It’s a lot more freewheeling than my solo stuff, partly because of Himanshu’s energy. Sweatshop Boys is more consciously like, ‘Let’s reach into our heritage’ musically and join the dots within ourselves and across the diaspora. I have this vision of doing a documentary where we go from the Bay and the West Coast to Toronto to Southall to Karachi and Mumbai, where we film them and put out a half-hour film set to the music.
We are mirror images of each other across the pond, and we have a very complimentary style, from flows to beats. He’s from Jackson Heights in Queens and went to Wesleyan. I’m from Wembley and went to Oxford. His family are originally from Pakistan, mine are originally from India. So we have very similar trajectories. We’re finishing this album and dropping it at midnight on Aug 13. I’m excited about that.
How did you start down this path?
I started MCing when I was 16 at parties and doing pirate radio talking about stuff like clothes and girls. I’ve always been that guy pissing about in class and speaking my mind, so it’s been very natural to me. But the name ‘Riz MC’ just shows you how old I am, and I refuse to change it. That name is heritage, straight out of 1997. Every now and again it swings back in a cool way. But not really.
You’re currently writing a TV series on the BBC about British Pakistani life which starts off in the ‘80s. What’s some of the music from that time you want to showcase?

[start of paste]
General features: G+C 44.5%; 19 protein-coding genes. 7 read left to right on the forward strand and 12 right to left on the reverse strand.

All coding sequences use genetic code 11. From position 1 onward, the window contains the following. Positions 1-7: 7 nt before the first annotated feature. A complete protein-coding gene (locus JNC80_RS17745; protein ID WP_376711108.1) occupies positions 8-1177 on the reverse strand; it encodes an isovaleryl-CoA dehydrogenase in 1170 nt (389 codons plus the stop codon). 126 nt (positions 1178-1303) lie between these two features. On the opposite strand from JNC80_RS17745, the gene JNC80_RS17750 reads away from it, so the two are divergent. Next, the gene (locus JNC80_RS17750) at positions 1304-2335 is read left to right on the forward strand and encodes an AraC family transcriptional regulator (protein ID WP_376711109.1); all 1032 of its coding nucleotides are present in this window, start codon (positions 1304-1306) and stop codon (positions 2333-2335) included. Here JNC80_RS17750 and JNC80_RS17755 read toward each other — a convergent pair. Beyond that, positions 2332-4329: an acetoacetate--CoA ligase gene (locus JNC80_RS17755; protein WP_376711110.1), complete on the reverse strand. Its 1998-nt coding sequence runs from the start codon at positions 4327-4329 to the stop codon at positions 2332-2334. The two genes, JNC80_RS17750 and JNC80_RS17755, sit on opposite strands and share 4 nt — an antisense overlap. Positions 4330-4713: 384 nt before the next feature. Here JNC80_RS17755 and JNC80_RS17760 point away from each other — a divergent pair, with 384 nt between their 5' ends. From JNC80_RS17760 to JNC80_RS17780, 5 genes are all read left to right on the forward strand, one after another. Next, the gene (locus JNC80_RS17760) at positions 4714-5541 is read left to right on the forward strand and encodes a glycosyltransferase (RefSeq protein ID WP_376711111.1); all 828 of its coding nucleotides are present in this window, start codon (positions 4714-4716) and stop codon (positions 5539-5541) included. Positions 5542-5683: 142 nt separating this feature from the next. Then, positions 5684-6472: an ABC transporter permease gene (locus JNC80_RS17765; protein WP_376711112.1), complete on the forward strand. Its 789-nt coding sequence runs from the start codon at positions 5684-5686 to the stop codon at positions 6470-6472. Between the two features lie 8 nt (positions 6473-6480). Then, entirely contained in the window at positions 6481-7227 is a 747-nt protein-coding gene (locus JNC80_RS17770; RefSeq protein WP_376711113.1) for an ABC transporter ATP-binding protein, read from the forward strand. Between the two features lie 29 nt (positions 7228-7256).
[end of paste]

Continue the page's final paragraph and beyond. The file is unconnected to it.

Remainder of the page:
I want to tell the years from 1982 through 2016 from the brown street level. The soundtrack from the ‘80s is very disco Bollywood. That was what was coming out at the time, with Charanjit Singh, and acid house, and tracks like “Jimmy.” There’s also a lot of jungle and hip-hop.
What are you listening to right now?
I’m listening to Kanye’s album, and I fucking love it. I love his music. He’s an unapologetic symbol of constant creative innovation. I just listened to the James Blake album, and I like Drake. I like that rap used to be about uncompromising bravado, and now these people like Drake and Kendrick and J Cole are conflicted, and so it’s about the drama of being conflicted. Qawwali music has also been a massive influence for me over the last few years. You listen to Kanye and you hear gospel, and I think that Qawwali is our gospel jazz.
Do you think the creative industries have become more equipped at accepting stories that reach beyond stereotypes?
I think it works in stages. It starts off where you have stereotypes [in art]. But then you move on from drug dealer, terrorist, cab driver. From there, you go to stuff that takes place on ethnic terrain, where you can subvert stereotypes. Then, you move on to the stuff that is the Holy Grail, which is just being a guy. Like Idris being James Bond. Or me being in a film being Riz, but the storyline not being about my arranged marriage or whatever. That’s what we’re trying to move towards.
Don Cheadle recently talked about ‘who gets to say yes’ referring to structural power in creative industries. Is that the third stage?
Exactly. It’s about getting into rooms and making the point that Woody Allen’s films about New York Jews are not seen as marginal ethnic films, they’re seen as a crucial part of the American story. Why can’t we have that about South Asian experiences? That’s more interesting to me now than a show about two guys in a park who happen to be called Haseem and Ahmed. We can do better than that.